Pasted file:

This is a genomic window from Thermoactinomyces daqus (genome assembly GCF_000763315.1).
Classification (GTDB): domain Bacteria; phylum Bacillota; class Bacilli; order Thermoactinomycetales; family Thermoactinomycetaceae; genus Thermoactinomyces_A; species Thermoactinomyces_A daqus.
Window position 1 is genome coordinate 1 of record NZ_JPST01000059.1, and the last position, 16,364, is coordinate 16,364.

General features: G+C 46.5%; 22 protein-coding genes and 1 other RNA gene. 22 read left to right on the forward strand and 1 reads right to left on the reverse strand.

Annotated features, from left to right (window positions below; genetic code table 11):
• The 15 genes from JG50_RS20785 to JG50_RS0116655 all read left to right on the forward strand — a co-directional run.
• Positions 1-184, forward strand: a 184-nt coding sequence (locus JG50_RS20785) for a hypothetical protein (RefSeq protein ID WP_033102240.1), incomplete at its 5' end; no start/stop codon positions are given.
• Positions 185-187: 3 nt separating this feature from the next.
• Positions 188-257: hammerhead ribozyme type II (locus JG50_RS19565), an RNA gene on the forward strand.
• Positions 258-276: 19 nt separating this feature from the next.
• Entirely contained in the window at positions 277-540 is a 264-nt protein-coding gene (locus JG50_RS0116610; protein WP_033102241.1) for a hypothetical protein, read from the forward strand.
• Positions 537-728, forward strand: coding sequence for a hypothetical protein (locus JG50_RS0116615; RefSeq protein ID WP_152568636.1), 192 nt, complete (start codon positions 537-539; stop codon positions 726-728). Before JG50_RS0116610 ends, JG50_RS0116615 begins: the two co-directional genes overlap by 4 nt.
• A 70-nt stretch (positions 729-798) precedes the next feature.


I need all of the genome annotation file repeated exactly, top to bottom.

This is a genomic window from Thermoactinomyces daqus (genome assembly GCF_000763315.1).
Classification (GTDB): domain Bacteria; phylum Bacillota; class Bacilli; order Thermoactinomycetales; family Thermoactinomycetaceae; genus Thermoactinomyces_A; species Thermoactinomyces_A daqus.
Window position 1 is genome coordinate 1 of record NZ_JPST01000059.1, and the last position, 16,364, is coordinate 16,364.

General features: G+C 46.5%; 22 protein-coding genes and 1 other RNA gene. 22 read left to right on the forward strand and 1 reads right to left on the reverse strand.

Annotated features, from left to right (window positions below; genetic code table 11):
• The 15 genes from JG50_RS20785 to JG50_RS0116655 all read left to right on the forward strand — a co-directional run.
• Positions 1-184, forward strand: a 184-nt coding sequence (locus JG50_RS20785) for a hypothetical protein (RefSeq protein ID WP_033102240.1), incomplete at its 5' end; no start/stop codon positions are given.
• Positions 185-187: 3 nt separating this feature from the next.
• Positions 188-257: hammerhead ribozyme type II (locus JG50_RS19565), an RNA gene on the forward strand.
• Positions 258-276: 19 nt separating this feature from the next.
• Entirely contained in the window at positions 277-540 is a 264-nt protein-coding gene (locus JG50_RS0116610; protein WP_033102241.1) for a hypothetical protein, read from the forward strand.
• Positions 537-728, forward strand: coding sequence for a hypothetical protein (locus JG50_RS0116615; RefSeq protein ID WP_152568636.1), 192 nt, complete (start codon positions 537-539; stop codon positions 726-728). Before JG50_RS0116610 ends, JG50_RS0116615 begins: the two co-directional genes overlap by 4 nt.
• A 70-nt stretch (positions 729-798) precedes the next feature.